October 24, 2014
 
 
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.comment: Essential Console Applications - page 2

Working Directly from the Command Line

  • June 21, 2000
  • By Dennis E. Powell

Most everyone has a favorite terminal application. Otherwise sane people are emacs heads. (Just kidding, okay? I don't hold people's religions against them, and hope they don't hold mine against me.) But here we'll deal only with the tools necessary to fix what's broken, that which keeps you out of those nice, easy-to-use X apps, the programs that ought to be on every system. Some of them have equivalents that aren't mentioned, and if you're comfortable with one of those, fine. These are the ones that work for me.

A good text editor. This is yet another of those odd places where Linux holy wars erupt; one doesn't have to go far to find the emacs-vs.-vi wars. Neither of these programs is a cheerful place for the first-time user, which may be part of the reason why their masters are so vocal. They are not just programs, they are skills. They are not something to figure out when you're desperate.

A mail program. Mutt is easy once you've configured it. Configuring it is not easy. Again, desperation is not the condition in which to undertake Mutt familiarization. And it might just be necessary to check the mail or to put out a plea for help.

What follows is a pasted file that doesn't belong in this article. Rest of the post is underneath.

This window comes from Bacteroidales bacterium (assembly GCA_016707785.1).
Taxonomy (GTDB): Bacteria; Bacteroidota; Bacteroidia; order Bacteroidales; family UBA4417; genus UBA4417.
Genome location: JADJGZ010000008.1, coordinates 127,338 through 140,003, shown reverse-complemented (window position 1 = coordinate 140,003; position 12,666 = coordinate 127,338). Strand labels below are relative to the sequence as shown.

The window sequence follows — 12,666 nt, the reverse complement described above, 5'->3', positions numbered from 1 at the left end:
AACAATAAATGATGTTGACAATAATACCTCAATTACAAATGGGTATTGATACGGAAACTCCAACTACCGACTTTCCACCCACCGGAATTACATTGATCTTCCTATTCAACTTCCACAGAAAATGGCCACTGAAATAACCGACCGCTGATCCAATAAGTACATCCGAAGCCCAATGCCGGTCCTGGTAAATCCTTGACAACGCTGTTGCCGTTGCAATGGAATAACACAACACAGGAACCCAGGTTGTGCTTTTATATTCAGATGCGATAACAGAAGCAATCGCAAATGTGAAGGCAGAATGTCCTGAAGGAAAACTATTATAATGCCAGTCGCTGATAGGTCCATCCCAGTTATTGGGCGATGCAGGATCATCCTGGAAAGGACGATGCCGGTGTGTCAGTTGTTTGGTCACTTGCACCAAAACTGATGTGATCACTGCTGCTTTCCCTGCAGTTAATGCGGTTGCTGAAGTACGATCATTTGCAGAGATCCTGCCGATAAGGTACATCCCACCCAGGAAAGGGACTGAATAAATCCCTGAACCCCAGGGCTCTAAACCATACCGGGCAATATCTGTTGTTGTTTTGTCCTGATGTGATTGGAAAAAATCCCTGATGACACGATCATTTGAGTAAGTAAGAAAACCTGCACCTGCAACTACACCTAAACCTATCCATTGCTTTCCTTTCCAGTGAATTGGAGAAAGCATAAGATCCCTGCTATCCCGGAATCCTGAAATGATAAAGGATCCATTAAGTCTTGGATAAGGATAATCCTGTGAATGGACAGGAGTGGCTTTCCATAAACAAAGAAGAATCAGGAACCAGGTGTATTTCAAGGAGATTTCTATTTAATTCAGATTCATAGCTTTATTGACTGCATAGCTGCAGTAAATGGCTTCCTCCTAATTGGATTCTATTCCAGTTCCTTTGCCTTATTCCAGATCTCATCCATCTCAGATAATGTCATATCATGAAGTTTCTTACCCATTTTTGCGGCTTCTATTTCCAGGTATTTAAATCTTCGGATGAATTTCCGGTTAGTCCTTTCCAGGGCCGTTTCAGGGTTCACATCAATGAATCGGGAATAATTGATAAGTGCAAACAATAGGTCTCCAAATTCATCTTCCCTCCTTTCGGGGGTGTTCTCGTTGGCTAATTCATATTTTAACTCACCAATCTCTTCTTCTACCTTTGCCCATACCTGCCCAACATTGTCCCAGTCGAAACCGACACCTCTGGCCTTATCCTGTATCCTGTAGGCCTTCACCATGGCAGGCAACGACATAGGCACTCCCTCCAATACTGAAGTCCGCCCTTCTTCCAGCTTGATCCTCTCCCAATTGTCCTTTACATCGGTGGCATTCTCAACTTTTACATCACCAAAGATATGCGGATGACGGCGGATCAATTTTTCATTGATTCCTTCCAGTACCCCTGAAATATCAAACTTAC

A way to get online. Here, your choices are limited. Work out your scripts ahead of time. And test them.

A way to transfer files. It might be that all between you and X bliss is a corrupt download. Pretty sad if you can't fetch that one bad file, don't you think?

A way to get onto the Web. Could be that somebody else has encountered the problem that bit you. Online docs and FAQs could solve the problem.

A file manager. You'll use this more than you imagine.

None of this is to suggest that the command line is otherwise useless. It is highly useful, and it's impossible to be involved with Linux for long without developing a few favorite commands. If you build your own software, there are some commands that you employ regularly. The command line is your friend. Here we're making it your savior in time of woe.

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